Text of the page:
Food Chemical News spoke with Bob Hibbert about his thoughts on what the regulatory climate under the Trump administration means for the food industry—particularly for USDA’s Food Safety and Inspection Service (FSIS) and the meat and poultry industry the agency oversees.

Read the full interview >>
(reproduced with permission)

Recent public controversy surrounding an issue many readers would probably rather not hear about—whether it is acceptable to use heart meat in products labeled as “ground beef”—has raised a series of questions involving not simply what might wind up on your grill this summer, but also how USDA’s Food Safety and Inspection Service (FSIS) goes about developing, changing, and publicly announcing policy developments and changes in the labelling of the meat and poultry products it regulates.

A bit of personal history is in order: This author, formerly in government service, signed off on the FSIS policy memo in 1981,[1] which unequivocally stated that “heart meats were not to be allowed as a constituent of [a ground beef] product so labeled.”

As our Canadian neighbors gaze south across the border, their minds are no doubt filled with countless questions over what can safely be described as the unusual political circumstances that currently prevail within the United States.

Read the Canadian Meat Business article >>

On December 1, the US Department of Agriculture's (USDA’s) Food Safety and Inspection Service (FSIS) issued a proposed rule to amend the nutrition labeling regulations for meat and poultry products (Proposed Rule). The revisions in the Proposed Rule are meant to parallel, to the extent possible, the US Food and Drug Administration’s (FDA’s) two similar final rules concerning nutrition fact labels (Nutrition Labeling Rules).1

Some notable similarities between provisions in the Proposed Rule and FDA’s Nutrition Labeling Rules include, but are not limited to, the following:

  • Updating the list of nutrients required or permitted to be declared (e.g., no longer requiring declaration of Vitamins A and C but requiring declarations for Vitamins D and Potassium) and updating Dietary Reference Values (DRVs) and Reference Daily Intakes (RDIs) that are based on current dietary recommendations2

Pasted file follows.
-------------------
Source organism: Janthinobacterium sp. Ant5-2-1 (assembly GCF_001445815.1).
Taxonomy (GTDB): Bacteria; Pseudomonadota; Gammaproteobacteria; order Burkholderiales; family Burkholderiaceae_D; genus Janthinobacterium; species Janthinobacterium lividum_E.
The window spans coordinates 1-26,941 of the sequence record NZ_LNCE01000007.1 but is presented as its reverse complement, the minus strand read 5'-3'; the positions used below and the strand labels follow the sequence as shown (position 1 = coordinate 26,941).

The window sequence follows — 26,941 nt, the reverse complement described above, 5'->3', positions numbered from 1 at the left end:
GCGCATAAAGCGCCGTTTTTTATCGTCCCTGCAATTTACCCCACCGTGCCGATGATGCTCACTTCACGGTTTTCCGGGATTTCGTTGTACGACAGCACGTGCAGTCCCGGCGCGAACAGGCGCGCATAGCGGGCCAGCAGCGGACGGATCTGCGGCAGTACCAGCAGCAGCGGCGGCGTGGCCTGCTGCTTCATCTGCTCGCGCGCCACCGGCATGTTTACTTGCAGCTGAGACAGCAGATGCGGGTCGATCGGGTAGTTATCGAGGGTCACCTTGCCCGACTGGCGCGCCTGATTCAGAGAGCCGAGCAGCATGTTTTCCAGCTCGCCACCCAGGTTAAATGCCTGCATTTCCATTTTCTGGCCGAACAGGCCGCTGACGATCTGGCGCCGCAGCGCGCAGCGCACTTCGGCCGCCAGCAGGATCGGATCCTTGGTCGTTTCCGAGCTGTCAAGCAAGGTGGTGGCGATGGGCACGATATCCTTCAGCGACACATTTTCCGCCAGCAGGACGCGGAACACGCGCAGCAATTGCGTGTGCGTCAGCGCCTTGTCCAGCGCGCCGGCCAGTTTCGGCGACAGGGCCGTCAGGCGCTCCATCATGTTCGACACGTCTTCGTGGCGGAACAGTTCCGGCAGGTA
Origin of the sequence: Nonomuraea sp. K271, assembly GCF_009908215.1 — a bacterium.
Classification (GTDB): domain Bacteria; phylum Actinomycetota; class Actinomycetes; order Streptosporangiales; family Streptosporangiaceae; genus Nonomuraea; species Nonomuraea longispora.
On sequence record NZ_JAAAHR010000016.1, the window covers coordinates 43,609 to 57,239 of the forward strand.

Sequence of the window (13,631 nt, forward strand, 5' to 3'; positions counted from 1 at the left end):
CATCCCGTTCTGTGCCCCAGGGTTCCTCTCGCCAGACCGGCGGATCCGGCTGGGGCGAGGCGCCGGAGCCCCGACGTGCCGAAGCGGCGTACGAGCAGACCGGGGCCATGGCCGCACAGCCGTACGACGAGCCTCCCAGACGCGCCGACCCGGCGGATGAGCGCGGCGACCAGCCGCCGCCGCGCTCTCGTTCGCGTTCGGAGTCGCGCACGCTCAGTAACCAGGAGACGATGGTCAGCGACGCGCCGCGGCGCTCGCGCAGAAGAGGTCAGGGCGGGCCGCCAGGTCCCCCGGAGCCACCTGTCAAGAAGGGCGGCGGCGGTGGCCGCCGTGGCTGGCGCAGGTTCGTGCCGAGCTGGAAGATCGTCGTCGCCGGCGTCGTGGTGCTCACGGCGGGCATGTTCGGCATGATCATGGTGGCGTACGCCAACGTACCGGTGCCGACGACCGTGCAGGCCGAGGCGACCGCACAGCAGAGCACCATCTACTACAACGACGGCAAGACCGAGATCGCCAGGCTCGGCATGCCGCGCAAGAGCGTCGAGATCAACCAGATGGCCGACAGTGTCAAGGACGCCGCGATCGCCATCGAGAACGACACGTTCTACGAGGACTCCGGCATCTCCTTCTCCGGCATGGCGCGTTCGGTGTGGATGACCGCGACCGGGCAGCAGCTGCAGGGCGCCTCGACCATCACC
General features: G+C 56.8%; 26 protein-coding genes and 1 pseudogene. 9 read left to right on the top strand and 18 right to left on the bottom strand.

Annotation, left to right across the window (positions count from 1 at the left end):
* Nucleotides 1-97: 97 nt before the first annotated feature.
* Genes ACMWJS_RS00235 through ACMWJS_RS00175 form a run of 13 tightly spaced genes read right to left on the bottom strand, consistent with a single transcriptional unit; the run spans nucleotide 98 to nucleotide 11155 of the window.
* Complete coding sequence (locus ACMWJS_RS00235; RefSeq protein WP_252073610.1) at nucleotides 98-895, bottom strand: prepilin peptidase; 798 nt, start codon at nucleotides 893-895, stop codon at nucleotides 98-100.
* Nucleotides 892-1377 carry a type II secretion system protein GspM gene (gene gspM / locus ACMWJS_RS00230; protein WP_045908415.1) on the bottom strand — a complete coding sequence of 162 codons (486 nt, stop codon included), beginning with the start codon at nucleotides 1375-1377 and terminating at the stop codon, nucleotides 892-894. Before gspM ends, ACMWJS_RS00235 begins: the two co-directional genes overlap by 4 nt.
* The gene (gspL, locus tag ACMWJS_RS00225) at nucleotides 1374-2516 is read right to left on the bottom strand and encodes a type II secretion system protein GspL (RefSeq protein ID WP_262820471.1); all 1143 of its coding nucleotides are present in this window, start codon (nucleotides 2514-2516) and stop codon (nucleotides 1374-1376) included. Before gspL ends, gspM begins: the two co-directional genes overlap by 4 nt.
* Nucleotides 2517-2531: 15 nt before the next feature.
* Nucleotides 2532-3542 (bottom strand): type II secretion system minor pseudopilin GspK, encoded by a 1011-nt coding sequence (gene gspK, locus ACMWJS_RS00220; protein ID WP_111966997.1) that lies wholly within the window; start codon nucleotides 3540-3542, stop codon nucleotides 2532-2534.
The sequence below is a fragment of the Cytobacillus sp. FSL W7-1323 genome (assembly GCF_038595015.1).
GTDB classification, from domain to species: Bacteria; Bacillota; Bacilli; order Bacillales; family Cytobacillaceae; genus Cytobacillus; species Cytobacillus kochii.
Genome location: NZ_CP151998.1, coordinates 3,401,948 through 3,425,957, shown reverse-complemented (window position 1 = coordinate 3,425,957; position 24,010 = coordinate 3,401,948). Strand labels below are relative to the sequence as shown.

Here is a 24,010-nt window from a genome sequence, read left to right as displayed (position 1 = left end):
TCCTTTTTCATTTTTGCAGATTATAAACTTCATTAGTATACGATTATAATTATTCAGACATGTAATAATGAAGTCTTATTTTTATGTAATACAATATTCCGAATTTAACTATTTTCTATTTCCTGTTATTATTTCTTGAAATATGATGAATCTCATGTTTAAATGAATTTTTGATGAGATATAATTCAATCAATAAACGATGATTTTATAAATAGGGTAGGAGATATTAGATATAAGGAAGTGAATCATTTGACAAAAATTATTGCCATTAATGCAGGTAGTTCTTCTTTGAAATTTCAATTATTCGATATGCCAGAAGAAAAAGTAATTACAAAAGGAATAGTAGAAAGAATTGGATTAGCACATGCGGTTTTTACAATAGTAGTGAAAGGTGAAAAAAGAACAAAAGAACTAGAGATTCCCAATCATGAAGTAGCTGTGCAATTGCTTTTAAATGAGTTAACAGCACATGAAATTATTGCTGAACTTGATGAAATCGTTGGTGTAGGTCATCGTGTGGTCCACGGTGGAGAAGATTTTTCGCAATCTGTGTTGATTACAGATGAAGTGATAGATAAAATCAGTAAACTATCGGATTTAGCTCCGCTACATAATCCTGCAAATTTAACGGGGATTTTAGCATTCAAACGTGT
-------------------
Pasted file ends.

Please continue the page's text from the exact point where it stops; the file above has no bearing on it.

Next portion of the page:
• Requiring the declaration of trans fat in the Nutrition Facts label
  • Requiring the declaration of added sugars
  • Establishing a new definition of “dietary fiber”
  • Modifying the nutritional labeling format for certain nutrition information (e.g., calories, serving size, and servings per container) prominence, and changing the order of the “Serving Size” and “Servings Per Container” declarations
  • Requiring mandatory dual-column labeling on certain packages of meat and poultry products (i.e., products that contain 200–300% of the applicable reference amounts customarily consumed (RACC))
  • Amending the requirements for foods represented or purported to be specifically for children under the age of four years, and pregnant and lactating women

The Final Rules implementing the Food Safety Modernization Act (FSMA) issued over the last several years contain numerous requirements, compliance dates, definitions, applicability guidelines, extensions, and related guidance. For your comprehensive reference, we’ve drafted a summary of the Final Rule information and requirements. We are continually monitoring FSMA developments and can assist you with questions regarding the items in the summary.

Read the Final Rule summary.